Sleep Restriction Therapy (SRT)
Some people intentionally increase their time spent in bed, in a futile attempt to increase their chances of sleeping for a longer period. Unfortunately this strategy often simply leads to fragmented and poor-quality sleep.
Sleep restriction therapy (SRT) ironically involves cutting back on the amount of time spent in bed in order to help increase the percentage of time asleep.
For instance, Let’s say on average John stays in bed for 10 hours but sleeps an average of 5 hours per night. His time asleep/time in bed ratio would be 5/10 or 0.5.
Applying SRT, John will initially decrease his time in bed to 5 hours. Regrettably he may only sleep for 4 hours that night, but on the positive side, he has immediately increased his time asleep/time in bed ratio from 5/10 (0.5) to 4/5 (0.9).
The allowable time in bed is gradually increased 15-30 minutes per night. The goal is maintain a time asleep/time in bed ratio of 0.8-1.0.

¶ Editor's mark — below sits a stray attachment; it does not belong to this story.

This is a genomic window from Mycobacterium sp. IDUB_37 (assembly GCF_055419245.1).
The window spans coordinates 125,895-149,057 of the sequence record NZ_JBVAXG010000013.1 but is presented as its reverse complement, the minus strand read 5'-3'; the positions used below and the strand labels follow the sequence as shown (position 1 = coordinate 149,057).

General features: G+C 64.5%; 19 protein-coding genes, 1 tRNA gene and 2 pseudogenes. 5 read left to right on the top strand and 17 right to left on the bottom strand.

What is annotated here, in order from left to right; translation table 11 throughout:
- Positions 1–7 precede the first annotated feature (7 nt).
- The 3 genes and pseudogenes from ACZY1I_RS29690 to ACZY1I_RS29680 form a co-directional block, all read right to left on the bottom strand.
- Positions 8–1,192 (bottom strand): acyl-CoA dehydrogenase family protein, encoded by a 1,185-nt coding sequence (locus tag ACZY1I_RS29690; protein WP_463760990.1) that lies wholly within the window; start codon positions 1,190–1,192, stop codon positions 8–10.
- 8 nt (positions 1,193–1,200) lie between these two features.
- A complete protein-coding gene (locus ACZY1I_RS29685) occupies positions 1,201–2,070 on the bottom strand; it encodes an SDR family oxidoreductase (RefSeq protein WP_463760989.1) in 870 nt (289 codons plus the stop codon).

Let us now say that after one week, John spends 7.5 hours in bed and sleeps for 6 hours. His time asleep/time in bed ratio is now 6/7.5 or 0.8, which is at the lower end of the ideal ratio range. His time in bed should not be increased until his ratio improves.
In a nutshell, John’s time spent in bed is adjusted over the weeks, until his optimal sleep duration is achieved.
When applying SRT, it is recommended to keep the rise time constant (even on weekends), and change the bedtime. This is to maintain a sleep-wake rhythm.
Why does SRT work for some individuals with sleep disorders?
It is hypothesized that by intentionally creating a mild state of sleep deprivation, it may help an individual have a faster sleep onset and a more efficient sleep.
You may purchase for your clinic, 20 copies of the patient educational brochures & Questionnaire on the topic of “Sleep” for only $1 . A Relaxation /Sleep CD by Debbie PAtterson PT, may also be purchased for only $8 by visiting the APTEI bookstore.
Posted on: January 12, 2006
Categories: Relevant Physical Therapy Articles